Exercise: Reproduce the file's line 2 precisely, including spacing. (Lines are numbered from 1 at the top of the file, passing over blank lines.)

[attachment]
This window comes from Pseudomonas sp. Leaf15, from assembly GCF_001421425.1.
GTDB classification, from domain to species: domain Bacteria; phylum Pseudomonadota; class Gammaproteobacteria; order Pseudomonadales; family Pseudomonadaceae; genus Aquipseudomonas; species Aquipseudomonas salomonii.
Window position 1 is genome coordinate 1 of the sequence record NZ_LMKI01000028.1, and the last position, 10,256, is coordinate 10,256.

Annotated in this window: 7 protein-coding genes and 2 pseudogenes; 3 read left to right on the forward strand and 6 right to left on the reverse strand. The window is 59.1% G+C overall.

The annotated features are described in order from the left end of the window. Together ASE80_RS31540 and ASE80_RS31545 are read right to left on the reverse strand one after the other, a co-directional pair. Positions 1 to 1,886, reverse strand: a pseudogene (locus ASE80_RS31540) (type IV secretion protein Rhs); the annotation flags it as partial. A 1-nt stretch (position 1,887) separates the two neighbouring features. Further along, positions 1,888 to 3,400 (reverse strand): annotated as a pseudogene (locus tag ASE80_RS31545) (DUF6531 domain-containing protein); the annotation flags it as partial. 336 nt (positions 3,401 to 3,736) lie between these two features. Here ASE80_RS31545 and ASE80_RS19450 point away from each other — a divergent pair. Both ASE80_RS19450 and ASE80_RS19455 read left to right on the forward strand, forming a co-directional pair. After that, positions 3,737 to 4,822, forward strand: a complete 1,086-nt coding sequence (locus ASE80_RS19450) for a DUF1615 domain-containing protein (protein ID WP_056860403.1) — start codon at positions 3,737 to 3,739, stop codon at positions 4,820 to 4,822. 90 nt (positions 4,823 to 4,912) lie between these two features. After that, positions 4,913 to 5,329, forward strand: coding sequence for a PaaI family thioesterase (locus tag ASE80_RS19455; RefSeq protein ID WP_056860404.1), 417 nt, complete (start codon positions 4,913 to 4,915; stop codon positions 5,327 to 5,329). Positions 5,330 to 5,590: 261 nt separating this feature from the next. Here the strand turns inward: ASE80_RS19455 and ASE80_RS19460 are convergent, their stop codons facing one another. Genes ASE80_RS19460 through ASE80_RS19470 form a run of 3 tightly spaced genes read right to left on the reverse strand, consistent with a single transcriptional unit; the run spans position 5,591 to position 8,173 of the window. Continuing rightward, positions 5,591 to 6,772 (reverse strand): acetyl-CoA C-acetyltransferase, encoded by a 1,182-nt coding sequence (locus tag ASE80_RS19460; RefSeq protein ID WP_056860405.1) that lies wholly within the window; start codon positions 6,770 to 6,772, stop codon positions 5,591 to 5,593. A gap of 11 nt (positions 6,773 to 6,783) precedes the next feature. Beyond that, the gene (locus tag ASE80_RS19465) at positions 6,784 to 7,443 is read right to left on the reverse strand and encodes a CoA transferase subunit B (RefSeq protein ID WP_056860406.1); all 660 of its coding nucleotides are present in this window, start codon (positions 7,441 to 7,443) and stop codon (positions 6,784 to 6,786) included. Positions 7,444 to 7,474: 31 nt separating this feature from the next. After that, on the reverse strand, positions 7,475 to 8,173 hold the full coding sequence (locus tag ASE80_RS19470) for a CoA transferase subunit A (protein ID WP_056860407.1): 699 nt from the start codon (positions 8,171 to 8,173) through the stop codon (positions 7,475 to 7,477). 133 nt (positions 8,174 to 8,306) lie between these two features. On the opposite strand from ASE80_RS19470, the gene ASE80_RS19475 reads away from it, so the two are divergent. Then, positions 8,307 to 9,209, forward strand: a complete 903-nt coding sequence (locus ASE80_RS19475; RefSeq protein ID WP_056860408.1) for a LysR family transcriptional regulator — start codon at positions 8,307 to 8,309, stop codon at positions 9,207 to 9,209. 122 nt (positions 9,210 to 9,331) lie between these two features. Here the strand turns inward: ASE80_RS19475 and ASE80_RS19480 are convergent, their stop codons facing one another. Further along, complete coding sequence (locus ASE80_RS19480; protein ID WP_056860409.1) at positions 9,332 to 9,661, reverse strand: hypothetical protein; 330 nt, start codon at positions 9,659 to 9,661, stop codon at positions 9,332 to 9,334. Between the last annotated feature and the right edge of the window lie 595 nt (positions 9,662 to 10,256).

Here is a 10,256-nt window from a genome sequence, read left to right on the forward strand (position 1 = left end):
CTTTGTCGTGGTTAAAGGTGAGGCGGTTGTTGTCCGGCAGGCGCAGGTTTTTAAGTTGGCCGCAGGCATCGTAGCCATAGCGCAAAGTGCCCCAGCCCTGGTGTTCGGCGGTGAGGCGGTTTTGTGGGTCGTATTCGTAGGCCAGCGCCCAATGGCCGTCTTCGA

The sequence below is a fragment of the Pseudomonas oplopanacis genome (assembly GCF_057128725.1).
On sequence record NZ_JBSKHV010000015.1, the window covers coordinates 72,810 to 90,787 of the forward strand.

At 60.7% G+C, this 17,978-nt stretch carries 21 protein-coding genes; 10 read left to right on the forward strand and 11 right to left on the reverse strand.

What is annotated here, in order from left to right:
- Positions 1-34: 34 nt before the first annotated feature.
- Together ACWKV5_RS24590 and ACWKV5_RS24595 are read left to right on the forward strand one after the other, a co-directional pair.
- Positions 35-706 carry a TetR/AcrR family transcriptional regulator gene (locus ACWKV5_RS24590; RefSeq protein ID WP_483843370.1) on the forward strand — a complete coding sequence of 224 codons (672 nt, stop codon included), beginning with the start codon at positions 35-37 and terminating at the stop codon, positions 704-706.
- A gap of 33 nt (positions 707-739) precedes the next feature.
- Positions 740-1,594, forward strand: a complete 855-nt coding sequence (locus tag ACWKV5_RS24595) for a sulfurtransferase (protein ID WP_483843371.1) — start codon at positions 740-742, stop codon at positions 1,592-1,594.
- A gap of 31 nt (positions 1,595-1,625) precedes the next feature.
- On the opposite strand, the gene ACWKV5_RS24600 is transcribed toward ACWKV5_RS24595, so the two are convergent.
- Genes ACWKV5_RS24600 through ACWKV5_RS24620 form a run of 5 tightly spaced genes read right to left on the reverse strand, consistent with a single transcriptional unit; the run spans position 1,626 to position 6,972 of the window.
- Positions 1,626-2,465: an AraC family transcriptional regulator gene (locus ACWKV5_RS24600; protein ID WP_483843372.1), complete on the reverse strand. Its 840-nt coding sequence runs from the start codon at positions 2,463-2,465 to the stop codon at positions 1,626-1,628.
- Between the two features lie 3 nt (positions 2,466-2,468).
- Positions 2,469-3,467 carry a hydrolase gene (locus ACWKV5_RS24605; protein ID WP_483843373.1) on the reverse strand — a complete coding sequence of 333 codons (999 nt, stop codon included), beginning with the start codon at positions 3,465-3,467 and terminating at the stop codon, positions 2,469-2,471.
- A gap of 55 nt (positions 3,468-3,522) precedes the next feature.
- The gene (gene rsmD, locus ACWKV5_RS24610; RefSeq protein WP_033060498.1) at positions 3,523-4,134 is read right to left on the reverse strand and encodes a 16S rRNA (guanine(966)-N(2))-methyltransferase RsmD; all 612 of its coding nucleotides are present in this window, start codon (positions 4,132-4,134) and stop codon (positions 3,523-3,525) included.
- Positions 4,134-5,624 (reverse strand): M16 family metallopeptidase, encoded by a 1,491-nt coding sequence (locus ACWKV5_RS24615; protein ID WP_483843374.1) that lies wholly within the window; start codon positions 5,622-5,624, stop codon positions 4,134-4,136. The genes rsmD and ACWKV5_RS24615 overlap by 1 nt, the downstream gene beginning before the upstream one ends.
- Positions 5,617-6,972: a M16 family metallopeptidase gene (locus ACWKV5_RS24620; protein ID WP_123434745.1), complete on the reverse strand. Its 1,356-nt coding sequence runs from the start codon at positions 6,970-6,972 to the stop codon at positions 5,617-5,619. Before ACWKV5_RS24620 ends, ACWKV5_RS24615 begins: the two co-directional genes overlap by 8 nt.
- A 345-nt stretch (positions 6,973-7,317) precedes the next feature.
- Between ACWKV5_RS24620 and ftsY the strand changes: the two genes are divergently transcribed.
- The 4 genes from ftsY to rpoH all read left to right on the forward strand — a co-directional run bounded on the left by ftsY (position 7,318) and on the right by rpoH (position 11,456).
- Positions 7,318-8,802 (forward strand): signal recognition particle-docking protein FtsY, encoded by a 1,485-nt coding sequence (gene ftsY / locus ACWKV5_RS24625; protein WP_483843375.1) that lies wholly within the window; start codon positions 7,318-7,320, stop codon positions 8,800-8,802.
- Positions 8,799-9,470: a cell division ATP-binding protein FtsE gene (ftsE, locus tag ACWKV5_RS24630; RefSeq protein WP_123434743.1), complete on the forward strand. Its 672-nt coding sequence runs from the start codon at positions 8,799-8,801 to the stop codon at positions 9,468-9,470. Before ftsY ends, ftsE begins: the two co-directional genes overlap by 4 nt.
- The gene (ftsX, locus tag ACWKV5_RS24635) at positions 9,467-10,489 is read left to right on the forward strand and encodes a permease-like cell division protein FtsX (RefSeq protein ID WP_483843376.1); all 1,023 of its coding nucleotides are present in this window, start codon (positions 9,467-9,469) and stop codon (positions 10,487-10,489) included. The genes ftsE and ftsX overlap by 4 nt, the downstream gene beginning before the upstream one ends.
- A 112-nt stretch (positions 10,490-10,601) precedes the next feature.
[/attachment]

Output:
GTDB classification, from domain to species: domain Bacteria; phylum Pseudomonadota; class Gammaproteobacteria; order Pseudomonadales; family Pseudomonadaceae; genus Aquipseudomonas; species Aquipseudomonas salomonii.